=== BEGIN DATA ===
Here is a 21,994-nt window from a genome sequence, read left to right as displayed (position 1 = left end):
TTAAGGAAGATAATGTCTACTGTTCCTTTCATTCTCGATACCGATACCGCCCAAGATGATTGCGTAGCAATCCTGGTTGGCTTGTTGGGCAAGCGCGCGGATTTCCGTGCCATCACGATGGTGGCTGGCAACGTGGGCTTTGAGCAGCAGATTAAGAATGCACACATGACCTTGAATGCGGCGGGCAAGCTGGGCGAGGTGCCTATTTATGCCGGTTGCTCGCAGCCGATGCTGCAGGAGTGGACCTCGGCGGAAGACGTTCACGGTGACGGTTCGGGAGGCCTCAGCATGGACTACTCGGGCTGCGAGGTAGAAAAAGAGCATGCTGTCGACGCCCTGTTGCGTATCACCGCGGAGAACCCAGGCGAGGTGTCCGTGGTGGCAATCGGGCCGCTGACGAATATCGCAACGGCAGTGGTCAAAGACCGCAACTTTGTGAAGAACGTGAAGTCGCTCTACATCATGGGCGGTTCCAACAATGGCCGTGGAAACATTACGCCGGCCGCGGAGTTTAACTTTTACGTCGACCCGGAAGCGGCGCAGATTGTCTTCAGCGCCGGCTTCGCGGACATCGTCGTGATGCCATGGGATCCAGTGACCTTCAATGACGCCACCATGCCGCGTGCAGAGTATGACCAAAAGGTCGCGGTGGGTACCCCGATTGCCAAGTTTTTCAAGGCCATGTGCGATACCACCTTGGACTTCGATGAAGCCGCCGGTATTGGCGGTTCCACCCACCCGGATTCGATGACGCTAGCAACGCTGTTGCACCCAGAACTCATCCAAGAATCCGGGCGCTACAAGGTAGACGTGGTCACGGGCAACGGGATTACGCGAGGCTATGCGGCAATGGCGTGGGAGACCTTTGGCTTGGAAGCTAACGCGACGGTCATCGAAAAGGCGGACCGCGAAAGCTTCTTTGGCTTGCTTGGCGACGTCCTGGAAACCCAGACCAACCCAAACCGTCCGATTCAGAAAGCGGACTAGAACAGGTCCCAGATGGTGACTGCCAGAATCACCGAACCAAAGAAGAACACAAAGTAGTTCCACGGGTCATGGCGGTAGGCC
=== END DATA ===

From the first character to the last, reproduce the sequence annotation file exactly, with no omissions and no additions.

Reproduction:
Here is a 21,994-nt window from a genome sequence, read left to right as displayed (position 1 = left end):
TTAAGGAAGATAATGTCTACTGTTCCTTTCATTCTCGATACCGATACCGCCCAAGATGATTGCGTAGCAATCCTGGTTGGCTTGTTGGGCAAGCGCGCGGATTTCCGTGCCATCACGATGGTGGCTGGCAACGTGGGCTTTGAGCAGCAGATTAAGAATGCACACATGACCTTGAATGCGGCGGGCAAGCTGGGCGAGGTGCCTATTTATGCCGGTTGCTCGCAGCCGATGCTGCAGGAGTGGACCTCGGCGGAAGACGTTCACGGTGACGGTTCGGGAGGCCTCAGCATGGACTACTCGGGCTGCGAGGTAGAAAAAGAGCATGCTGTCGACGCCCTGTTGCGTATCACCGCGGAGAACCCAGGCGAGGTGTCCGTGGTGGCAATCGGGCCGCTGACGAATATCGCAACGGCAGTGGTCAAAGACCGCAACTTTGTGAAGAACGTGAAGTCGCTCTACATCATGGGCGGTTCCAACAATGGCCGTGGAAACATTACGCCGGCCGCGGAGTTTAACTTTTACGTCGACCCGGAAGCGGCGCAGATTGTCTTCAGCGCCGGCTTCGCGGACATCGTCGTGATGCCATGGGATCCAGTGACCTTCAATGACGCCACCATGCCGCGTGCAGAGTATGACCAAAAGGTCGCGGTGGGTACCCCGATTGCCAAGTTTTTCAAGGCCATGTGCGATACCACCTTGGACTTCGATGAAGCCGCCGGTATTGGCGGTTCCACCCACCCGGATTCGATGACGCTAGCAACGCTGTTGCACCCAGAACTCATCCAAGAATCCGGGCGCTACAAGGTAGACGTGGTCACGGGCAACGGGATTACGCGAGGCTATGCGGCAATGGCGTGGGAGACCTTTGGCTTGGAAGCTAACGCGACGGTCATCGAAAAGGCGGACCGCGAAAGCTTCTTTGGCTTGCTTGGCGACGTCCTGGAAACCCAGACCAACCCAAACCGTCCGATTCAGAAAGCGGACTAGAACAGGTCCCAGATGGTGACTGCCAGAATCACCGAACCAAAGAAGAACACAAAGTAGTTCCACGGGTCATGGCGGTAGGCC